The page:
opes primes fatal flaws interesting article

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    Dryblower on Opes Prime’s fatal flaws.
    Monday, 7 April 2008 - MINING NEWS -

    WHAT did they do with the money, and why did they want it? Those are the two questions Dryblower would like answered as the Opes Prime margin call crisis rumbles through the Australian mining sector and threatens the careers of senior executives and stockbrokers alike.


    So far, all interest has been on who’s caught, and what’s being sold. That’s understandable because Opes Prime is one of the best (or worst?) scandals to hit the small end of the mining industry.

    Without getting too technical, what really happened is that a stockbroker had a bright idea about extending the coverage of margin loans to include small, and illiquid stocks – and then pooling them into a bigger bundle.

    It was a fatally flawed plan from day one for two reasons. Small stocks are unsuited to margin lending. Pooling is no different to the way United States banks pooled sub-prime mortgages to hide the duds in the package.

    To explain: margin lending is nothing more than an exotic, short-term, debt facility. The way it works is that a client offers his shares to a bank in return for a loan.

    In the case of high-quality shares the loan might be up to 70% of the value of the underlying asset. The weaker the shares offered, the smaller the proportion of the loan.

    In essence, margin lending is only as good as the quality of the underlying asset, and the relationship between the bank and the customers. That’s why big banks only lend to their best clients on premium quality stocks such as BHP Billiton, Rio Tinto, or other top 100 listed stocks.

    The reason for being so fussy is that in a correction these are the stocks which can be sold quickly, and easily.

    Opes Prime seems to have bent quite a few rules. It made loans on small and illiquid stocks, it pooled the shares offered as security, and someone in the brokerage appears to have made decisions to protect favoured customers from calls from the banks to put up more security when share prices fell.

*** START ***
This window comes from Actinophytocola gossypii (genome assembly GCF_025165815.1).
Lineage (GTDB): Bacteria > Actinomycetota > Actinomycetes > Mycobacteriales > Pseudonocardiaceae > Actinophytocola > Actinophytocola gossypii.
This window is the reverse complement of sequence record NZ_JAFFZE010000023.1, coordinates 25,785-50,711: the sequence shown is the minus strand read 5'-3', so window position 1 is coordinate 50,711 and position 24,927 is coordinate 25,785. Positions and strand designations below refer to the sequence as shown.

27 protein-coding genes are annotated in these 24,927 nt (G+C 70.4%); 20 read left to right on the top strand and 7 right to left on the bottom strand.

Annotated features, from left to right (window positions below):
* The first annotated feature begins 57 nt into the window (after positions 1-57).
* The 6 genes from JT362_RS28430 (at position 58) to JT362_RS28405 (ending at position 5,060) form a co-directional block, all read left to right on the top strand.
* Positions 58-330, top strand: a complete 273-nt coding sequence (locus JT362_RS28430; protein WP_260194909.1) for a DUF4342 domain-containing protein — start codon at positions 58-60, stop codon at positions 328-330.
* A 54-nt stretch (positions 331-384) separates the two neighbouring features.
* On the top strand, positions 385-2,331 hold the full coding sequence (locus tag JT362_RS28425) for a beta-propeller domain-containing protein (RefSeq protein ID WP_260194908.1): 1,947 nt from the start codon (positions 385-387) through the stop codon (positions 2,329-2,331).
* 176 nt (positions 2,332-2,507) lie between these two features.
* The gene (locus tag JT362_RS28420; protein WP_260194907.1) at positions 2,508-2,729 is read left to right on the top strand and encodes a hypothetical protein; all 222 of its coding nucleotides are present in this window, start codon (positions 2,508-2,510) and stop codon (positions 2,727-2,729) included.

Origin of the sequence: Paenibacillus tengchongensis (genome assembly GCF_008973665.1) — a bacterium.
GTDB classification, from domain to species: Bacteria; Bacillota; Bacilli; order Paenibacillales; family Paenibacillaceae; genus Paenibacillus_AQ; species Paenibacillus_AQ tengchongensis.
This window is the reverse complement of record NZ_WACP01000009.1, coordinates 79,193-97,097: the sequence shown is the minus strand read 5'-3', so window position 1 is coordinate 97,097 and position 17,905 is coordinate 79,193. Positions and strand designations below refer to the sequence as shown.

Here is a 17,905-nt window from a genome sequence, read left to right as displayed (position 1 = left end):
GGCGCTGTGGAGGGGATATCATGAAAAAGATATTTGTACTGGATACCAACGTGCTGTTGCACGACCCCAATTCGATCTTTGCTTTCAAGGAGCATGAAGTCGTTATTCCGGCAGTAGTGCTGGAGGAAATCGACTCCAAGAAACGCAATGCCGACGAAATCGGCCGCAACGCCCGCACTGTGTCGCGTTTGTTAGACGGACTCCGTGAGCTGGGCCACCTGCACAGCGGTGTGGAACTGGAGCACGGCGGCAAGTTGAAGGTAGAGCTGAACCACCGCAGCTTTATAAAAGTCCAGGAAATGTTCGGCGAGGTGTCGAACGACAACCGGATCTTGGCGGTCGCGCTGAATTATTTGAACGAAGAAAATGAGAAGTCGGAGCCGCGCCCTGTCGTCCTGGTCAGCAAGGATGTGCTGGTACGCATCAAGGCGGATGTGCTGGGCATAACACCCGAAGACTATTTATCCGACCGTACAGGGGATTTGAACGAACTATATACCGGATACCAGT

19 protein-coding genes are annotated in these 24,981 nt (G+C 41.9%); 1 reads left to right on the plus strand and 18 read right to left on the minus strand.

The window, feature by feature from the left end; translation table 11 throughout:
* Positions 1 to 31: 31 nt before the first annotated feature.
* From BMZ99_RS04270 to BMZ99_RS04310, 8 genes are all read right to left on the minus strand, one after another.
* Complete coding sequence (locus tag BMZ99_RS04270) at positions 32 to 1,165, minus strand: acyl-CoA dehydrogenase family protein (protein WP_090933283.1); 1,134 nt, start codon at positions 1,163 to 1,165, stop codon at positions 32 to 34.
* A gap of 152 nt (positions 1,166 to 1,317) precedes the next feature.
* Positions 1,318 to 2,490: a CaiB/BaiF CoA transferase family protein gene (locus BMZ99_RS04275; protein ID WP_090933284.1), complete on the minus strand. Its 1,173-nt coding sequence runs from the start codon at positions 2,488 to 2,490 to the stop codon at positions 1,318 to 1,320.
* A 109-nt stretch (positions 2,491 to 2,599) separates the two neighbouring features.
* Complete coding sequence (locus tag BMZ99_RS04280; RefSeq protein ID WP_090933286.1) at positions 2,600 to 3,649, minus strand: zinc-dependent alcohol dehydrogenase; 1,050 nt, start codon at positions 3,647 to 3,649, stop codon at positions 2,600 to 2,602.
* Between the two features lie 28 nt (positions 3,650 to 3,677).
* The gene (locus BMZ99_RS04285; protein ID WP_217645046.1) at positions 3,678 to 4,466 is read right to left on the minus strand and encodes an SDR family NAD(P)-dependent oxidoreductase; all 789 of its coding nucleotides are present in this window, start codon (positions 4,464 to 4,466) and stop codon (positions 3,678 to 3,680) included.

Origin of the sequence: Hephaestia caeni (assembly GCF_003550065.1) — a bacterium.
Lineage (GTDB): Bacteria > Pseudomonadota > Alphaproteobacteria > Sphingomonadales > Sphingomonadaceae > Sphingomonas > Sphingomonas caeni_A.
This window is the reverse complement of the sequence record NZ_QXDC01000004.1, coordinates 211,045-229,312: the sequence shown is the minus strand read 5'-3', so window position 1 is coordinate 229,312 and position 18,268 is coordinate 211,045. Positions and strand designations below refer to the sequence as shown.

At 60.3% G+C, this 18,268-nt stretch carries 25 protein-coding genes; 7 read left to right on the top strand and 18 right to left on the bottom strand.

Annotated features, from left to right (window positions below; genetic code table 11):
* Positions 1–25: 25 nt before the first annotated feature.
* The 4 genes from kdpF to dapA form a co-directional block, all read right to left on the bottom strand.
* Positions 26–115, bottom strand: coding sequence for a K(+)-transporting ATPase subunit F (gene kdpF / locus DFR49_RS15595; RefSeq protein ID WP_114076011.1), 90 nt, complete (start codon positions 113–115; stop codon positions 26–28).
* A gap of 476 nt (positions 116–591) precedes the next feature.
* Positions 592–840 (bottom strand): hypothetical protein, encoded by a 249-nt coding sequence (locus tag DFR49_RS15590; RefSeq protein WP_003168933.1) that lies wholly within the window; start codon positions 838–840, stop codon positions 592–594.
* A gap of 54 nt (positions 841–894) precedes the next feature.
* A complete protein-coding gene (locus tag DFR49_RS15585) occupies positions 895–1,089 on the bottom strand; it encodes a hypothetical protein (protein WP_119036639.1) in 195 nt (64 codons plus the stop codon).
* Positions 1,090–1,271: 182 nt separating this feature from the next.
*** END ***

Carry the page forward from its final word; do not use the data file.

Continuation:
In the end it was the pooling that caused most of the trouble.

    So far, so good; that’s Opes Prime from the banking side of the story.

    What Dryblower is now asking is what did the customers do with the money loaned to them, and why did they want it in the first place?

    Was a loan from Opes Prime used to buy more shares in the company against which the loan was made?

    For example, did investors borrow money from Merrill Lynch or the ANZ Bank via an Opes Prime facility to buy more shares in their own company?

    Or, given that many of the victims of Opes Prime live in Perth did they use their loans to “keep up with the Jones’ ” – a polite way of saying the debt went on funding lifestyle.

    This is a real possibility because when you’re a director or senior executive of a small company you cannot be seen to be selling shares in your own company.

    But, if those shares represent your biggest single asset, and everyone else in town is driving a Porsche Cayenne, or a BMW X5 then you want one too.

    The problem, as mentioned above, is that it would be unacceptable to sell some of your shares, and banks will not lend against your portfolio – making an Opes Prime margin loan a tempting way to raise money to fund a high lifestyle.

    What now? Opes Prime has gone. The shares you once owned have been sold. You might get back a small dividend from the receiver – and you still have to service the debt on the Porsche and/or the Beemer.

    And, sometime soon, you will be asked to explain how you lost your shares, and whether you really are sufficiently competent to continue managing other people’s money in a public listed company.



 
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